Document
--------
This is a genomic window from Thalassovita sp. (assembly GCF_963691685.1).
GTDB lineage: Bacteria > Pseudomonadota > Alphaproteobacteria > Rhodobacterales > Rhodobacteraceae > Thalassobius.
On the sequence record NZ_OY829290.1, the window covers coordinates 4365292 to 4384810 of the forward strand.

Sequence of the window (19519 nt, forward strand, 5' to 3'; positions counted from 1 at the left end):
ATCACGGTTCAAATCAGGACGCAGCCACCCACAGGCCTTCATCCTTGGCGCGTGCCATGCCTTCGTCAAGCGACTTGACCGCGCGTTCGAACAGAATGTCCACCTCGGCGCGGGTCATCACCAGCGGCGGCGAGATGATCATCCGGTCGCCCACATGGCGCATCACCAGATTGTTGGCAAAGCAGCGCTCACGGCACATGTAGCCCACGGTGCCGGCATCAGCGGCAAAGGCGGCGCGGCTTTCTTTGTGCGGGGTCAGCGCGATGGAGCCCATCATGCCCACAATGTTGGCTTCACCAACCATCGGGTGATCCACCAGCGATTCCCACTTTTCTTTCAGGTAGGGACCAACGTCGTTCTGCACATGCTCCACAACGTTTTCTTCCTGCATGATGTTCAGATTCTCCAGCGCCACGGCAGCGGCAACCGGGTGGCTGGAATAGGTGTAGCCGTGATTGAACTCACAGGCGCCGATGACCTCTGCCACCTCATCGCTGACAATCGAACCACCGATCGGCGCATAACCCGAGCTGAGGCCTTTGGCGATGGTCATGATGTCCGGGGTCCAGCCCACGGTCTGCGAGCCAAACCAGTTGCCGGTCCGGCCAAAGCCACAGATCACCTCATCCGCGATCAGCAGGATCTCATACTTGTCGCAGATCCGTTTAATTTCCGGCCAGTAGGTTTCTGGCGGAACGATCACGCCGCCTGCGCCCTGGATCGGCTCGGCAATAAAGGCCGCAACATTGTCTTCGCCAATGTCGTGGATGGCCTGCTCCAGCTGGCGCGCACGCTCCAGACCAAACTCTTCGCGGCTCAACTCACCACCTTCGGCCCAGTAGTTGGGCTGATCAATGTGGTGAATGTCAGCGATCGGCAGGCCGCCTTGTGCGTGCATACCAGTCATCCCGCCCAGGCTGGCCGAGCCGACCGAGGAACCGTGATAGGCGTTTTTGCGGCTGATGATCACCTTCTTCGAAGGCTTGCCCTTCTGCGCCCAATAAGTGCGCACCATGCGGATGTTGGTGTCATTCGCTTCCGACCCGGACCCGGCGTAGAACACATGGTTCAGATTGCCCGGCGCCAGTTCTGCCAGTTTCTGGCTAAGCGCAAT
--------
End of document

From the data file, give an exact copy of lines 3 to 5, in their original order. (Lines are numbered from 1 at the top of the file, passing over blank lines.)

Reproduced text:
On the sequence record NZ_OY829290.1, the window covers coordinates 4365292 to 4384810 of the forward strand.

Sequence of the window (19519 nt, forward strand, 5' to 3'; positions counted from 1 at the left end):
ATCACGGTTCAAATCAGGACGCAGCCACCCACAGGCCTTCATCCTTGGCGCGTGCCATGCCTTCGTCAAGCGACTTGACCGCGCGTTCGAACAGAATGTCCACCTCGGCGCGGGTCATCACCAGCGGCGGCGAGATGATCATCCGGTCGCCCACATGGCGCATCACCAGATTGTTGGCAAAGCAGCGCTCACGGCACATGTAGCCCACGGTGCCGGCATCAGCGGCAAAGGCGGCGCGGCTTTCTTTGTGCGGGGTCAGCGCGATGGAGCCCATCATGCCCACAATGTTGGCTTCACCAACCATCGGGTGATCCACCAGCGATTCCCACTTTTCTTTCAGGTAGGGACCAACGTCGTTCTGCACATGCTCCACAACGTTTTCTTCCTGCATGATGTTCAGATTCTCCAGCGCCACGGCAGCGGCAACCGGGTGGCTGGAATAGGTGTAGCCGTGATTGAACTCACAGGCGCCGATGACCTCTGCCACCTCATCGCTGACAATCGAACCACCGATCGGCGCATAACCCGAGCTGAGGCCTTTGGCGATGGTCATGATGTCCGGGGTCCAGCCCACGGTCTGCGAGCCAAACCAGTTGCCGGTCCGGCCAAAGCCACAGATCACCTCATCCGCGATCAGCAGGATCTCATACTTGTCGCAGATCCGTTTAATTTCCGGCCAGTAGGTTTCTGGCGGAACGATCACGCCGCCTGCGCCCTGGATCGGCTCGGCAATAAAGGCCGCAACATTGTCTTCGCCAATGTCGTGGATGGCCTGCTCCAGCTGGCGCGCACGCTCCAGACCAAACTCTTCGCGGCTCAACTCACCACCTTCGGCCCAGTAGTTGGGCTGATCAATGTGGTGAATGTCAGCGATCGGCAGGCCGCCTTGTGCGTGCATACCAGTCATCCCGCCCAGGCTGGCCGAGCCGACCGAGGAACCGTGATAGGCGTTTTTGCGGCTGATGATCACCTTCTTCGAAGGCTTGCCCTTCTGCGCCCAATAAGTGCGCACCATGCGGATGTTGGTGTCATTCGCTTCCGACCCGGACCCGGCGTAGAACACATGGTTCAGATTGCCCGGCGCCAGTTCTGCCAGTTTCTGGCTAAGCGCAAT